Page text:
Facebook Beacon is Serious Breach of Trust
November 22, 2007 | By Peter Bihr |
Facebook recently introduced Facebook Beacon, a new technique for businesses and website operators to “enable your customers to share the actions they take on your website with their Facebook friends.”
Beacon can be installed by simply adding a few lines of code:
Simply determine which user actions you would like publish to Facebook (…) Facebook Beacon actions include purchasing a product, signing up for a service, adding an item to a wish list, and more. When a user performs the action, they will be alerted that your website is sending a story to their profile and have a chance to opt out.
And that’s the problem right there: Why would a user have to opt out of broadcasting his activities? If I like to share what I’m doing right now, there are many ways to do so, like Twitter. (On Twitter you’re even prompted to just answer the one question: “What are you doing?”)
I do not want any website to be able to send my activities to Facebook, or any other service. And I’m not alone here.
As Forrster’s Charelene Li points out, she got blindsided by Facebook Beacon while instead she should be in control of the information in her Facebook account. She rightfully criticizes the lack of transparency Beacon brings for users.
Nate Weiner shares her concerns and is also annoyed:
I want Facebook to sit still and let me check out how many of my friends enjoy the movie Sleepover and look at pictures of people I didnâ€™t like in High School. I donâ€™t need Facebook extrapolating data about me as I go about my business on the web.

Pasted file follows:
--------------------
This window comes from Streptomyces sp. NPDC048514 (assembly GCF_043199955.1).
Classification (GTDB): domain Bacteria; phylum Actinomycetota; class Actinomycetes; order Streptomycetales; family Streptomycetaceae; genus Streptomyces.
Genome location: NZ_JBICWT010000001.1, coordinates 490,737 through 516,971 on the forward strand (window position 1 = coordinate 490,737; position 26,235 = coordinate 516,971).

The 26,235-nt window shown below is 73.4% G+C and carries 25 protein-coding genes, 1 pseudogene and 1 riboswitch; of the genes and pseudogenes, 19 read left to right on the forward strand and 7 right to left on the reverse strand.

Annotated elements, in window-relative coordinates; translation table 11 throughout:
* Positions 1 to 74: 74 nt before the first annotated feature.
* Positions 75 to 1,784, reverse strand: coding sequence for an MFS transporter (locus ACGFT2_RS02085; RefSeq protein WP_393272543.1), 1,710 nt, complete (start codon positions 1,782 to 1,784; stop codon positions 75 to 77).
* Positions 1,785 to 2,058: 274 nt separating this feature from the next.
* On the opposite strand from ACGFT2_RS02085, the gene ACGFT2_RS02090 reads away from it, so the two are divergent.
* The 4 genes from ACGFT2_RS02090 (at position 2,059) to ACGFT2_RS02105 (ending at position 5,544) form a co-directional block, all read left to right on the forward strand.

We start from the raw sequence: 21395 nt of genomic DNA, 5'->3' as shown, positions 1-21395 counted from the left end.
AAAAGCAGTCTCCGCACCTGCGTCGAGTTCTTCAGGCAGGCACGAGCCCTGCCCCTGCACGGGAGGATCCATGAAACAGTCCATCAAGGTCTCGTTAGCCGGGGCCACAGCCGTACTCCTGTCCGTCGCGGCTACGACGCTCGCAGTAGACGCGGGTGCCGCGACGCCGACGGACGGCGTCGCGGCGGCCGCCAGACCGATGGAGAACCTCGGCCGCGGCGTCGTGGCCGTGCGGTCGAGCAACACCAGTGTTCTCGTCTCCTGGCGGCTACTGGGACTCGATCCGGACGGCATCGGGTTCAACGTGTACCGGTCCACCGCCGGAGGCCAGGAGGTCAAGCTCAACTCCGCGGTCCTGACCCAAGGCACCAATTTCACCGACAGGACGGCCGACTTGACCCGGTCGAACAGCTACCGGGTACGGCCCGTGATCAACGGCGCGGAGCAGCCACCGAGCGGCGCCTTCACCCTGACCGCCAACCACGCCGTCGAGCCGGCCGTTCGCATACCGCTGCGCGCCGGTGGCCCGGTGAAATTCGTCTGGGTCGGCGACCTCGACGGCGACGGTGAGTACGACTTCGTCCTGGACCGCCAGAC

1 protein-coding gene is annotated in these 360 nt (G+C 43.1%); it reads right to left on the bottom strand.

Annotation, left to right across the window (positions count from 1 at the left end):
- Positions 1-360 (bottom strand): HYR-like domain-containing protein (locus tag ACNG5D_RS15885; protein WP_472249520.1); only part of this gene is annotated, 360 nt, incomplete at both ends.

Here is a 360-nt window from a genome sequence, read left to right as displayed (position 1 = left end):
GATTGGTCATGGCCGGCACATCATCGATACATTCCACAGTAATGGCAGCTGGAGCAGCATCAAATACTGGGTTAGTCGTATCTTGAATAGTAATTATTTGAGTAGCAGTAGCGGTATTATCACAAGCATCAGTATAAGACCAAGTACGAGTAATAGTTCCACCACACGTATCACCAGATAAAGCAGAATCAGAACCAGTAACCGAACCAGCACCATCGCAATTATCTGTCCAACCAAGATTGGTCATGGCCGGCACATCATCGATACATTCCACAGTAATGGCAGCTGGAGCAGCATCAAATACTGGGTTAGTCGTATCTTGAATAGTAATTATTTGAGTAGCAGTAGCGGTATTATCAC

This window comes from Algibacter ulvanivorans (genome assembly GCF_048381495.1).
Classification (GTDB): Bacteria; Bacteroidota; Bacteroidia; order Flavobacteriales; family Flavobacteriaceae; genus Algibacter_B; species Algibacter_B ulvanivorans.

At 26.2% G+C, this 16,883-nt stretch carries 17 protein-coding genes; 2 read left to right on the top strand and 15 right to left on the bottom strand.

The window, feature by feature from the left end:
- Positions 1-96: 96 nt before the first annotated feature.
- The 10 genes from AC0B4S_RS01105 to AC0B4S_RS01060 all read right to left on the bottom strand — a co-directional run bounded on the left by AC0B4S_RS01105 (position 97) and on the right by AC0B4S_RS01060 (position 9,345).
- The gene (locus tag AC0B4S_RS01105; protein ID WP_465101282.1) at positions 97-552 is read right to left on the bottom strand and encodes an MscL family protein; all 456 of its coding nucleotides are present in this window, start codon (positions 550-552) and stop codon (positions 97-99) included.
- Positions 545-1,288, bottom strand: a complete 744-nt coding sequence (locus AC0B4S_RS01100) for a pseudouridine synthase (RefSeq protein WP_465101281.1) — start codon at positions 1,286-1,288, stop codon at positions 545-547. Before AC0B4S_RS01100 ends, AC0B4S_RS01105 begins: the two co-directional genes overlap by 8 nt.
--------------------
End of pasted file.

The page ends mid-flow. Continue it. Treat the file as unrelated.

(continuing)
(By the way, this is what should be called Digital Rights Management: User being able to manager their own digital lifes.)
While I understand that Facebook needs to find ever more effective ways of advertising, this one clearly sides with their ad customers (which is good), but against their users (which is bad, bad, bad). Google Adsense was a win/win. But Beacon…? In Kathy Sierra’s words: How is Facbeook helping us users kick ass?
Beacon is crossing the line to too much integration, if there is such a thing, or rather: It’s the wrong kind of integration. Folks will start feeling alienated and annoyed, and in my eyes Beacon will seriously backfire.
Luckily, this is Teh Interwebs, and someone already came up with a solution. Feel free to check out Nate Weiner’s Beacon Blocker.